We carried out an announced comprehensive inspection on 17 November 2015 to ask the practice the following key questions; Are services safe, effective, caring, responsive and well-led?
Our findings were:
Are services safe?
We found that this practice was providing safe care in accordance with the relevant regulations.
Are services effective?
We found that this practice was providing effective care in accordance with the relevant regulations.
Are services caring?
We found that this practice was providing caring services in accordance with the relevant regulations.
Are services responsive?
We found that this practice was providing responsive care in accordance with the relevant regulations.
Are services well-led?
We found that this practice was providing well-led care in accordance with the relevant regulations.
Nottingham Orthodontic Centre was registered with the Care Quality Commission (CQC) on 26 May 2011. The practice is registered to provide regulated dental services to patients in Nottingham and the surrounding areas. The practice provides both NHS and private orthodontic dental treatment, with approximately 95% being NHS patients.
Orthodontics is a dental speciality dealing primarily with the diagnosis, prevention and correction of teeth that are wrongly positioned, and the jaws.
The practice is open:
Monday to Friday: From 8:30 am to 3:30 pm;
The practice has two orthodontic specialists; one dentist with practice limited to orthodontics; one orthodontic therapist; and four dental nurses. The orthodontic therapist is also the practice manager; there is one specific receptionist.
We received feedback from 42 patients about the services provided. The feedback was all positive, with many patients talking about the professionalism of the staff, and how well treatment was explained. Patients also spoke about being treated with dignity and respect, and some who had been receiving treatment for a while talked positively about the results of that treatment.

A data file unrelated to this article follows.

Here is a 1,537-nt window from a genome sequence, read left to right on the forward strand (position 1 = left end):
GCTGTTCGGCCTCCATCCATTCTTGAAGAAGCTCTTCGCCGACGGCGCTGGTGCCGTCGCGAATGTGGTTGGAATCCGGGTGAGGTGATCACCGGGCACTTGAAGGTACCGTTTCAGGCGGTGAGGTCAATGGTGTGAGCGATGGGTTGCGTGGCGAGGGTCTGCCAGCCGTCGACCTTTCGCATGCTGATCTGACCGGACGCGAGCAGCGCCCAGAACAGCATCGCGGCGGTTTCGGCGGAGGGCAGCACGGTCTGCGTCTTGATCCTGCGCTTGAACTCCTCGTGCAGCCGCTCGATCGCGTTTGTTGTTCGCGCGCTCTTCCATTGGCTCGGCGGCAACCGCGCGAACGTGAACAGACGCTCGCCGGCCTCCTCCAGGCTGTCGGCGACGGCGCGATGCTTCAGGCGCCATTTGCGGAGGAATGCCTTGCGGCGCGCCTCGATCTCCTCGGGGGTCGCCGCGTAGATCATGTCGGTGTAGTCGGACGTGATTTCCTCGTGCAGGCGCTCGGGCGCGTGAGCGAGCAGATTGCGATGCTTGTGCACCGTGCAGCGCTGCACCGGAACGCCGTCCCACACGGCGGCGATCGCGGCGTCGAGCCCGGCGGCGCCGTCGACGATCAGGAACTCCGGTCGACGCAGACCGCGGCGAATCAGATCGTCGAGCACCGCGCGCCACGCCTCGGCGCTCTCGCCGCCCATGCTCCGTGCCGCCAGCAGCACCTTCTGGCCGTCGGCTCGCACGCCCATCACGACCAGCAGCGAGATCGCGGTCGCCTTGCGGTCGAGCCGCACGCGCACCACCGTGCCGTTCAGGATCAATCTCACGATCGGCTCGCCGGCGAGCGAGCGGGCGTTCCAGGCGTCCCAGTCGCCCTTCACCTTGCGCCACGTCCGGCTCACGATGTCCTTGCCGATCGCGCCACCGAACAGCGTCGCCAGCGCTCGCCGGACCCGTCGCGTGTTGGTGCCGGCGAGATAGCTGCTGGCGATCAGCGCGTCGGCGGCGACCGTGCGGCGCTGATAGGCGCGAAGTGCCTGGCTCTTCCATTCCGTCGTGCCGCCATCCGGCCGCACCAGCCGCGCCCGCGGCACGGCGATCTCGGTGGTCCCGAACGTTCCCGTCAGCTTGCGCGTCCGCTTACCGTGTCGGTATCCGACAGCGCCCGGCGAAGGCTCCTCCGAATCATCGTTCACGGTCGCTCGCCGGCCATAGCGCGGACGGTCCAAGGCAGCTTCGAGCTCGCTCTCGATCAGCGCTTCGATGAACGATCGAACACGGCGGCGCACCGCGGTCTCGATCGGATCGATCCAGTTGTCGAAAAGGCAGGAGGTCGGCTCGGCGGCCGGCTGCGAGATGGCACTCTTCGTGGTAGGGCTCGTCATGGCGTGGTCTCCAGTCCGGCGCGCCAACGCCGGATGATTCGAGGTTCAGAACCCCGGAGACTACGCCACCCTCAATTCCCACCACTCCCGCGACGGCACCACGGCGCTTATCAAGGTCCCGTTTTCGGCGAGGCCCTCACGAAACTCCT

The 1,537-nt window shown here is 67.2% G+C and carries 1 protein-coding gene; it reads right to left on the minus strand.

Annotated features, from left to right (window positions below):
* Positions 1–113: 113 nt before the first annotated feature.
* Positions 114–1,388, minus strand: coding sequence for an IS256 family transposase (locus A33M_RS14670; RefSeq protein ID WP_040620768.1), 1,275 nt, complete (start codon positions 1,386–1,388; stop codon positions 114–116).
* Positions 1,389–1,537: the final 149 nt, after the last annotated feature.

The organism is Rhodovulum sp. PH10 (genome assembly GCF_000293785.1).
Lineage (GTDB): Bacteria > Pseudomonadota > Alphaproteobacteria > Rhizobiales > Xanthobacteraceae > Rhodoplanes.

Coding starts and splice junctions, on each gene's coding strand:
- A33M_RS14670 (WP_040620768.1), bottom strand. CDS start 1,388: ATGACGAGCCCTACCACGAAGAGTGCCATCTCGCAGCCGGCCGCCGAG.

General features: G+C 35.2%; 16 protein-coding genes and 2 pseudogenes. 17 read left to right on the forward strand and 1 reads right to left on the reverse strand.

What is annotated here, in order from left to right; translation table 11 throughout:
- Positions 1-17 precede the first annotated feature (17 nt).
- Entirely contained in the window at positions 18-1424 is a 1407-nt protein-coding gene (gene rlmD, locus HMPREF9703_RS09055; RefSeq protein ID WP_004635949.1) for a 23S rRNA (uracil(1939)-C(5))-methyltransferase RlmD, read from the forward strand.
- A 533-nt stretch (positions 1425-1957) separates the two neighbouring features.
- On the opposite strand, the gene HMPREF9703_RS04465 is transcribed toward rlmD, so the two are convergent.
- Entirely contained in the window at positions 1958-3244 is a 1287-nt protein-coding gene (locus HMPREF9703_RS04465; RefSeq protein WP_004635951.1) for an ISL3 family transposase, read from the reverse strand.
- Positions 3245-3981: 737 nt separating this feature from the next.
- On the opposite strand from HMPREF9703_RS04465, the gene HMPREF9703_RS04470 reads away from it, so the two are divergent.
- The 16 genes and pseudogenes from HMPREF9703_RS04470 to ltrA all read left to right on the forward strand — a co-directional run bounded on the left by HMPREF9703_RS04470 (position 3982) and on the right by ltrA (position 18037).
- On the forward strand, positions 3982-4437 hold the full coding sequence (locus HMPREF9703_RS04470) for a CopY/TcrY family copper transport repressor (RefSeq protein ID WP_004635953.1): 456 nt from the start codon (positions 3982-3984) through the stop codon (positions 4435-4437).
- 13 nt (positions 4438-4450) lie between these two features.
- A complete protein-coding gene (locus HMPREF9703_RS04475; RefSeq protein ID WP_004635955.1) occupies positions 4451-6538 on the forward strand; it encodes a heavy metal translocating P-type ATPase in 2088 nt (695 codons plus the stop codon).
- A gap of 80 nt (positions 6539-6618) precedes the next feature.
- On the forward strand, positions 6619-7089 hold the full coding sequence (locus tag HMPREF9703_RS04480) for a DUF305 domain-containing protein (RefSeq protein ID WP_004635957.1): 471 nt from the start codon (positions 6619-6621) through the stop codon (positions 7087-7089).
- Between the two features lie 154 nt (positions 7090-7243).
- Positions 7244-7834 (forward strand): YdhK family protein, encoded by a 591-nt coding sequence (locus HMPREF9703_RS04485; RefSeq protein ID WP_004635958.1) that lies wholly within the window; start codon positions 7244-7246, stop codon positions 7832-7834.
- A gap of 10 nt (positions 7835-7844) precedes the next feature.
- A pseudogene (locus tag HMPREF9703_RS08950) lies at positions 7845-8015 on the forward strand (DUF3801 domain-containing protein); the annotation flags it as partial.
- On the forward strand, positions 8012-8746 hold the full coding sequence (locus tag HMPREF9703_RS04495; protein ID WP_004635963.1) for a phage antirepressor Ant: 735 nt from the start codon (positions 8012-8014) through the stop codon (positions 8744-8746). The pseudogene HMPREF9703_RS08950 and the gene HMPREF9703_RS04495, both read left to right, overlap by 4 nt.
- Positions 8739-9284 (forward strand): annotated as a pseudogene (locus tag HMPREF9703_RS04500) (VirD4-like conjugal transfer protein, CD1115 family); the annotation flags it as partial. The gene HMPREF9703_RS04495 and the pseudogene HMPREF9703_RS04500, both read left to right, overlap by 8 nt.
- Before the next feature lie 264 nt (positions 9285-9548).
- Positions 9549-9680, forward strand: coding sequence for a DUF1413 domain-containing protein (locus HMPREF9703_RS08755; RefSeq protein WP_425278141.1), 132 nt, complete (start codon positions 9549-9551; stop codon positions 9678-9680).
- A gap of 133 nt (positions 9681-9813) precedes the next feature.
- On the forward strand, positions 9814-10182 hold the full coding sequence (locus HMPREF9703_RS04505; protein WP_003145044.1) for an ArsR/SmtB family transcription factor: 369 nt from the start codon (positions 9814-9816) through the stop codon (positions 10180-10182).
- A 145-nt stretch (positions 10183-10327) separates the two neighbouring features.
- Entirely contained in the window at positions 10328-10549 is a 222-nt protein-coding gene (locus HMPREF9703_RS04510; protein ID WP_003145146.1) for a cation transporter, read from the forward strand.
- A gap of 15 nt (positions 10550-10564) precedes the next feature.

Our key findings were:
- The practice had effective systems to record, investigate and respond to accidents, significant events and complaints.
- Learning from complaints and significant incidents were recorded and learning was shared with staff.
- All staff had received whistle blowing training and were aware of these procedures and the actions required.
- Patients provided positive feedback about the orthodontic service.
- Patients said they were treated with dignity and respect.
- The practice was able to demonstrate there were sufficient numbers of suitably qualified staff to meet the needs of patients.
- Staff had been trained to deal with medical emergencies.
- Emergency medicines, an automated external defibrillator (AED) and oxygen were readily available. An AED is a portable electronic device that automatically diagnoses life threatening irregularities of the heart and delivers an electrical shock to attempt to restore a normal heart rhythm.
- The practice followed the relevant guidance from the Department of Health's: ‘Health Technical Memorandum 01-05 (HTM 01-05) for infection control.
- Patients were involved in making decisions about their treatment, and were able to ask questions.
- Options for treatment were identified and explored and discussed with patients and their closest relatives when appropriate.
- Patients’ confidentiality was maintained.